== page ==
Northern Beaches women have a drinking problem according to NSW Health.

According to Northern Sydney Local Health District (NSLHD) Health Promotion Manager for Alcohol & Tobacco Melissa Palermo, research on the drinking habits of women across NSW has uncovered a problem on the Northern Beaches that predates the COVID-19 pandemic.

“In 2017-18 we found that women in NSLHD had the highest rate of alcohol related hospitalisations in the state. I looked at those figures again, and now it’s 55 percent higher alcohol related hospitalisations per 100k population in 2018-19.

“It also showed that Northern Beaches Hospital had a higher rate of alcohol related hospitalisations. That’s why we decided to focus on this chronic illness because of the NSLHD drug and alcohol emergency data.

“It showed two groups of women experiencing high levels of alcohol related harm, the younger 15-19 age group and then the older 35-59 age group. Within NSLHD, the Northern Beaches had an alcohol attributable hospitalisation rate 40 percent higher than the NSW average,” highlighted Ms Palermo (image below).

Melissa Palermo

The research commissioned by NSLHD found alcohol played a ‘large role’ in the lives of many women aged 39-59 on the Northern Beaches. It found most women drink in social situations and many reported alcohol present at all gatherings they attend, including children’s parties.

“We did six focus groups where we tried to tease out and explore whether women identified as a drinker, what their behaviours were, what their attitudes were towards alcohol.

“We had key themes that came from that. One was the stress release, the escapism component. Another was living in the moment and the pressure to fit in, ‘go on have another one’. As most of us know, that is common among males, but it also exists with females. Also we had the social lubrication element of bringing people together.

“Many said they didn’t think about the immediacy of the harm, they didn’t feel like it was there, ‘It’s not going to kill me right now.’ They weren’t weighing up the short term versus long term cons.

“We followed-up and ended up breaking it down into risk cohorts. In terms of the data analysis, we were specific to the Northern Beaches, then we broke it down for risk analysis using a [screening] tool called an AUDIT-C [Alcohol Use Disorders Identification Test], that doctors use as well.

“We assessed risk, which ended up being an even spread of low, moderate, and high risk. If you combine moderate and high, you’ve got a lot of people. One interesting finding was that 97 percent of the survey sample drank,” explained Ms Palermo.

In response to the findings of the study, NSW Health has tasked MS Palermo to lead a health campaign called ‘Drink Less. Live More.’ designed to encourage Northern Beaches women to reassess their drinking habits.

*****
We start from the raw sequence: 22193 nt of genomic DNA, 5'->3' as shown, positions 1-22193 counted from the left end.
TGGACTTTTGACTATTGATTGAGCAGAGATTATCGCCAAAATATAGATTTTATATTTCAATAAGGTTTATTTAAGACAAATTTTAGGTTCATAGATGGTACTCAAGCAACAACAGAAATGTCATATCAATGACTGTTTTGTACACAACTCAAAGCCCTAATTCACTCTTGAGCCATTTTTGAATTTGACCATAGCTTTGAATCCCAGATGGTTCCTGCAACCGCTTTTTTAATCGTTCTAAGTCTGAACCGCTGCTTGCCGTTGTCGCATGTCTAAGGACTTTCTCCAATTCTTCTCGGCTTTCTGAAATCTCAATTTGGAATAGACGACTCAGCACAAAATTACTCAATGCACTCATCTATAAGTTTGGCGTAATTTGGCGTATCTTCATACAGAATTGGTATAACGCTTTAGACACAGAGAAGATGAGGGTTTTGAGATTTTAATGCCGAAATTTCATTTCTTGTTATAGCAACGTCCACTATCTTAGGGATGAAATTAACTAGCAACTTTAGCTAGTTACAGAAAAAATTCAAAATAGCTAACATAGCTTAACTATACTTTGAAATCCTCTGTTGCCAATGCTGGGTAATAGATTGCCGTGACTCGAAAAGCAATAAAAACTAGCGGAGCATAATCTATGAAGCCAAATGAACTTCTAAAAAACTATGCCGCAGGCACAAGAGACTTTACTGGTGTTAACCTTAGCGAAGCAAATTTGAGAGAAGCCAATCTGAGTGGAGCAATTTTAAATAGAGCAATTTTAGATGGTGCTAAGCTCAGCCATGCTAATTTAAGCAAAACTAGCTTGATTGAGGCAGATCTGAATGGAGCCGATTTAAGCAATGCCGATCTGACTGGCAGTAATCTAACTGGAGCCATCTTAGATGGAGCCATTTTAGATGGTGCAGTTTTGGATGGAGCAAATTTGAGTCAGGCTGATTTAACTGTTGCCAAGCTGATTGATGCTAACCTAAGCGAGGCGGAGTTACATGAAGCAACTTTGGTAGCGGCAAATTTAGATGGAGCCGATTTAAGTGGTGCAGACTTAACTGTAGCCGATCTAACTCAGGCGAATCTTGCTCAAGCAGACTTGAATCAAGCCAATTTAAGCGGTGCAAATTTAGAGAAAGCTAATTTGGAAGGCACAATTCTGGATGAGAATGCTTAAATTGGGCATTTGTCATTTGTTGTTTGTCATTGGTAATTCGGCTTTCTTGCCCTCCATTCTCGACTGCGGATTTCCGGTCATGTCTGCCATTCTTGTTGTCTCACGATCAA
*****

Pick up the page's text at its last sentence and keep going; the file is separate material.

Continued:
“The campaign we’ve developed is in response to all of these findings, and ‘Drink Less. Live More.’ is the overarching campaign. Within that there’s sub messaging, including ‘One less drink, more to experience’, ‘One less drink, more time together’, and ‘One less drink, a healthier you’.

“A big driver for willingness or consideration of reducing alcohol consumption was weight. We didn’t want to target weight but a holistically healthier you. The campaign isn’t a big stick, it’s looking at a more balanced approach to alcohol consumption. We’re not saying don’t drink. We’re just saying drink less.

“A lot of moderate risk drinkers and higher risk drinkers – the high-risk drinkers in particular – did more drinking at home. The low-risk drinkers were more of the social drinker, at a restaurant where they might have a drink, versus the high-risk drinkers who were often drinking at home with a partner. 83 percent of high-risk drinkers drink at home, 67 percent of the moderate risk drinkers drink at home, whereas of low-risk drinkers only 33 percent drink at home.

“It’s an unregulated space. At a pub, staff are trained in responsible service of alcohol, they make the call, you’ve drunk enough, sorry we’re not serving you. In the home environment we don’t have that, so it is a more challenging space,” said Ms Palermo.

Ms Palermo emphasised the aim of the campaign is to get women to consider their alcohol intake and visit the ‘Drink Less. Live More.’ website where they will find resources including an alcohol risk assessment tool.

“There are a lot of resources there. In conjunction with this we promote the ‘Get Healthy Information and Coaching Service’ alcohol reduction program. That’s a self-referral service, you just ring up, it’s a free support service to assist you with your willingness to reduce your alcohol consumption,” added Ms Palermo.

More information about the ‘Drink Less. Live More.’ campaign is available via the Mona Vale Hospital Facebook page and the NSW Health website.

Images: Northern Beaches Advocate, NSW Health

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